12.1.1 Otitis externa

Otitis externa is inflammation, with or without infection, of the external ear canal. Many cases recover after thorough cleansing of the external ear canal by suction or dry mopping.

Caution is advised to ensure that the repeated episodes of irritation and discharge represent genuine otitis externa, and not an underlying chronic otitis media with perforation.

The most effective method is to introduce a ribbon gauze dressing soaked with corticosteroid ear drops or with an astringent such as aluminium acetate solution.

Ear swabs for culture should be reserved for treatment failures or chronic cases. They may be carried out using a urethral swab (i.e. narrow cotton-tipped swab on a wire, not a 'throat' swab).

Chronic or recurrent otitis externa

Some patients present with frequent otitis externa that may be related to water sports, vigorous ear cleaning or chronic dermatitis. For patients who develop itching, pain or irritation of the ear canals after exposure to water, an acetic acid (vinegar) and alcohol based ear wash can be very effective in avoiding development of infective and more severe otitis externa by immediate use after water has entered the ears.

Acetic acid 2%
  • Ear Calm® spray (£4.10 = 5ml)

Indications

  • Superficial infections of the external auditory canal

Dose

  • One spray every 8 hours for a maximum of 7 days

Notes

  1. Acetic acid 2% solution is antifungal and antibacterial and may be useful for mild otitis externa. The proprietary Ear Calm® spray may be obtained over the counter at pharmacies.

Anti-inflammatory preparations

Early brief treatment (as short as 48 hours) of exacerbations of chronic eczematous otitis externa with steroid ear drops may be helpful; however, avoid prolonged use of topical steroids. Microsuction should be considered where there is a build-up of debris or and inadequate response to initial topical treatment.

Betamethasone
  • Ear drops 0.1% (£2.32 = 10ml)

Indications

  • Eczematous inflammation in otitis externa

Dose

  • Apply 2–3 drops every 2–3 hours; reduce frequency when relief obtained

Notes

  1. Betamethasone products for use in nasal allergy please refer to 12.2 Nose
Prednisolone sodium phosphate
  • Ear drops 0.5% (£2.00 = 10ml)

Indications

  • Eczematous inflammation in otitis externa

Dose

  • Apply 2–3 drops every 2–3 hours; reduce frequency when relief obtained

Anti-infective preparations

Initial treatment of infective otitis externa is aural antibiotics and anti-inflammatory drops. There are no indications for systemic treatment unless systemic symptoms or local spread leading to oedema, cellulitis and erysipelas.

Consideration should be given to the fact that pseudomonal resistance to aminoglycoside antibiotics is growing.

In view of reports of ototoxicity in patients with a perforated tympanic membrane (eardrum), manufacturer's contra-indicate treatment with a topical aminoglycoside antibiotic in those with a tympanic perforation.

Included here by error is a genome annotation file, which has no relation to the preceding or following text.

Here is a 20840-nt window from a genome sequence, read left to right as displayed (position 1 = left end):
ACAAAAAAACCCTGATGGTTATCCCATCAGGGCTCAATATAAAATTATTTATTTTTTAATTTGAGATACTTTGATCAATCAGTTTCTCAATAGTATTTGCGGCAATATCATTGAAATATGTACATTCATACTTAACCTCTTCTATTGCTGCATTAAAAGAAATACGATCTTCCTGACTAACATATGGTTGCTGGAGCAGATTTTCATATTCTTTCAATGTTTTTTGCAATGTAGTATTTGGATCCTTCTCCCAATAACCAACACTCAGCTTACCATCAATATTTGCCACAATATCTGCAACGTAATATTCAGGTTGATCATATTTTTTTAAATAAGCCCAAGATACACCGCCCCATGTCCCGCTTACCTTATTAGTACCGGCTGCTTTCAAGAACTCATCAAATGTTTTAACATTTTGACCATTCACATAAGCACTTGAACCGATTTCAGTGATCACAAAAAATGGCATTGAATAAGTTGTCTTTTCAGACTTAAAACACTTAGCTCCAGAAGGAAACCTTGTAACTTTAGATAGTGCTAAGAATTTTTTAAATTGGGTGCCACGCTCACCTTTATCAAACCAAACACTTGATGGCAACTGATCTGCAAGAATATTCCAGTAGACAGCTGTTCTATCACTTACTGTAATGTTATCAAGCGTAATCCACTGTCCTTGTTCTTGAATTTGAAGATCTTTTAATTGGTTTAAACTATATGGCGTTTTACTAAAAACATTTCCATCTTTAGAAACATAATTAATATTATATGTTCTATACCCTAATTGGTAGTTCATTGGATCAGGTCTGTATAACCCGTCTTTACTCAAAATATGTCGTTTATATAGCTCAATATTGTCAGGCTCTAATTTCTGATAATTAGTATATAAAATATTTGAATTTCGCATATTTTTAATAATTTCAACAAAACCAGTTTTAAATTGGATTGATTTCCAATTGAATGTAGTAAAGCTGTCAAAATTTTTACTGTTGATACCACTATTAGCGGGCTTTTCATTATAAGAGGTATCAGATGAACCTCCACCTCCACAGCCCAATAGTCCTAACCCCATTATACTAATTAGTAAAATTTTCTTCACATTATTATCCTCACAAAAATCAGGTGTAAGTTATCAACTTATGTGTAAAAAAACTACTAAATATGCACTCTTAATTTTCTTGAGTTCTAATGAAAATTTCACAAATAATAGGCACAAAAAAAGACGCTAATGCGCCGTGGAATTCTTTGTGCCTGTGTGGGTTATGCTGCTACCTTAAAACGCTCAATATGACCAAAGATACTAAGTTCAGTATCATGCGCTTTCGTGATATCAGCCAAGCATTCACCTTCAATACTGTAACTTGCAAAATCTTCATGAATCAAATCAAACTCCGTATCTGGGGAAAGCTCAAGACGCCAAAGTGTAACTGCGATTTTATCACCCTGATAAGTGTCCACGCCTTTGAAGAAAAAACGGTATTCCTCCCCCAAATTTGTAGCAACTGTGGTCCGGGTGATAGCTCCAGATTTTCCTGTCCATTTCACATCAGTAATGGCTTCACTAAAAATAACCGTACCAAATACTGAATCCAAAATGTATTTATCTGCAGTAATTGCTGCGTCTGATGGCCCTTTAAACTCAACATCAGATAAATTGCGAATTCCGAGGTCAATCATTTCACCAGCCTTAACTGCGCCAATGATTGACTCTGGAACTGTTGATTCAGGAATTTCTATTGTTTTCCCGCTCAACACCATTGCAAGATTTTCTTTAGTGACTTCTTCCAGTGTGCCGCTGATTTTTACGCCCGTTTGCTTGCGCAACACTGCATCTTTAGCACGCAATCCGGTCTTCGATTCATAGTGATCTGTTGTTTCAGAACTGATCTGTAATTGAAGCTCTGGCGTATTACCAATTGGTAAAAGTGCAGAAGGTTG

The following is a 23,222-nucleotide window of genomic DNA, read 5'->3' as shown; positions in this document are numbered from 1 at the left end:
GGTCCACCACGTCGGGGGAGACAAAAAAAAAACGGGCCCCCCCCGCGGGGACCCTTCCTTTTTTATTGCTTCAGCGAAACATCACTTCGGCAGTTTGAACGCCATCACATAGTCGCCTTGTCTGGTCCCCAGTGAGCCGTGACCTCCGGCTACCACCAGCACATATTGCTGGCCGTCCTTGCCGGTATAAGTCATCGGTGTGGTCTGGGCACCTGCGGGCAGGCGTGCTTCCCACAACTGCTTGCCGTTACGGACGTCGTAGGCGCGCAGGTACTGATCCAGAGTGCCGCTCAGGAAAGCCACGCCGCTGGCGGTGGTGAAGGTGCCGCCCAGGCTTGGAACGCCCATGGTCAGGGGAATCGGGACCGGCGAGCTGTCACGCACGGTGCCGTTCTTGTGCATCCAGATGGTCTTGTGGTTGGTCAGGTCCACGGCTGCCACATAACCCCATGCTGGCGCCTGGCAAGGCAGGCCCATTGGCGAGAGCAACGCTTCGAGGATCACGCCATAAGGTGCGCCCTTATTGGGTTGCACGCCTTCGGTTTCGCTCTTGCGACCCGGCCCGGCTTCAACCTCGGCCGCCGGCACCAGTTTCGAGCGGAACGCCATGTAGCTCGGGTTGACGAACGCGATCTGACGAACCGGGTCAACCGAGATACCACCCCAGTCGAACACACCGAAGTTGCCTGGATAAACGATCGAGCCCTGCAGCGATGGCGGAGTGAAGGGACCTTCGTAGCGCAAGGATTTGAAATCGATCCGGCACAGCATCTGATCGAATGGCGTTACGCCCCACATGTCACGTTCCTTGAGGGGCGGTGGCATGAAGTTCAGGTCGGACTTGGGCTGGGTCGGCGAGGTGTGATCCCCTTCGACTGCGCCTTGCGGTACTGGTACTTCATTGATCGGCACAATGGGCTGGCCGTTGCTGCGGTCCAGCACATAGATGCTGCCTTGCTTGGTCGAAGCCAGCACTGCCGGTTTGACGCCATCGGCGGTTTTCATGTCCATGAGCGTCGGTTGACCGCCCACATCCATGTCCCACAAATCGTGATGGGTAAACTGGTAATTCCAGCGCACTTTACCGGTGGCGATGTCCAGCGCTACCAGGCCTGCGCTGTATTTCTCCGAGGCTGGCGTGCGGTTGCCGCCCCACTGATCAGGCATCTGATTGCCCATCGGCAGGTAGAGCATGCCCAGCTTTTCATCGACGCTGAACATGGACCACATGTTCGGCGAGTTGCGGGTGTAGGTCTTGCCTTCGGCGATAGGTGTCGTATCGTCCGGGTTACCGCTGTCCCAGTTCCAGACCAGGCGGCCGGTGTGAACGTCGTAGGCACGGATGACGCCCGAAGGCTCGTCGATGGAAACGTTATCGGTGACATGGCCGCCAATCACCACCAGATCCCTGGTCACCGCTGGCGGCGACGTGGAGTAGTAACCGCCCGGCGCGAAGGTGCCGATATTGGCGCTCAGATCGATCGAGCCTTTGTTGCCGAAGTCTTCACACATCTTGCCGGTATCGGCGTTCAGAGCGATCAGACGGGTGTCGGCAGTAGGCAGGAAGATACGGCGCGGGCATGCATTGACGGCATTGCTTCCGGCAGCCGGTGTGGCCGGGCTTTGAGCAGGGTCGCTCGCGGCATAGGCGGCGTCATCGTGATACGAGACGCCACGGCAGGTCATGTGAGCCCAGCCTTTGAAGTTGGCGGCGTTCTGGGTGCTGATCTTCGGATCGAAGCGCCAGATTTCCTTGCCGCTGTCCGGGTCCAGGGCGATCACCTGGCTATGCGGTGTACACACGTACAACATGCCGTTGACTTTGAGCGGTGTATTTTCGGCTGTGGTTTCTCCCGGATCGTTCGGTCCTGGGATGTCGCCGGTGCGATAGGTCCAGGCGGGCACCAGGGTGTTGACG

If infection is present a topical anti-infective agent that is not usually used systemically (e.g. neomycin or clioquinol) may be used, but for about a week as excessive use may result in fungal infections. Fungal infections are usually difficult to treat and specialist referral should be considered if this is suspected.

Anti-infective and anti-inflammatory combination products may be used for infections with inflammation/eczema. However, the combination products usually include an aminoglycoside so careful consideration should be made before prescribing these.

Fungal infection

Fungal external ear infections are not unusual and may be the result of over-use of aural and oral antibiotics. They may be difficult to treat; specialist referral should be considered if treatment with clotrimazole ear drops fails to resolve symptoms.

Clotrimazole
  • Solution 1% (£2.30 = 20ml)

Indications

  • Fungal infection in otitis externa

Dose

  • Apply 2–3 times daily continuing for at least 14 days after disappearance of infection
Clioquinol 1%, flumetasone 0.02%
  • Ear drops (£11.34 = 7.5ml)

Indications

  • Mild bacterial or fungal infections in otitis externa

Dose

  • Apply 2–3 drops into the ear every 12 hours for 7–10 days
Otomize®
  • Ear Spray: dexamethasone 0.1%, neomycin sulphate 3250 units/ml, glacial acetic acid 2% (£3.27 = 5ml)

Indications

  • Eczematous inflammation in otitis externa

Dose

  • Apply 1 metered spray 3 times daily
Gentisone HC®
  • Ear drops: hydrocortisone acetate 1%, gentamicin 0.3% (£4.76 = 10ml)

Indications

  • Bacterial infection in otitis externa

Dose

  • Apply 2–4 drops every 6-8 hours and at night for 7-10 days
Ciprofloxacin
  • Eye drops 0.3% (£4.70 = 5ml)

Indications

  • Acute otitis externa (unlicensed indication)
  • Acute otitis media (unlicensed indication)

Dose

  • Apply 2 drops three times a day for 10 days

Notes

  1. May be preferred in cases of tympanic perforation.
  2. These eye drops are not licensed for use in the ear but may be used when microbiologically appropriate.
  3. Eye drops should be prescribed over special obtain ear drop preparations due to significant difference in cost.
Gentamicin
  • Ear drop 0.3% (£2.47 = 10ml)

Indications

  • Bacterial infection in otitis externa

Dose

  • Apply 2–4 drops every 6-8 hours and at night for 7-10 days
Ceftazidime
  • Ear drops 5% (unlicensed preparation)
Sofradex®
  • Ear drops: dexamethasone 0.05%, framycetin sulphate 0.5%, gramicidin 0.005%

Notes

  1. Sofradex® is considered to be less suitable for prescribing as it contains an aminoglycosides (see BNF). This is linked to growing pseudomonal resistance. Sofradex® is reserved for use in hospital only where other preparations are not effective.
Kenacomb Otic
  • Ear ointment (triamcinolone acetonide with antibacterial) (unlicensed preparation)

 

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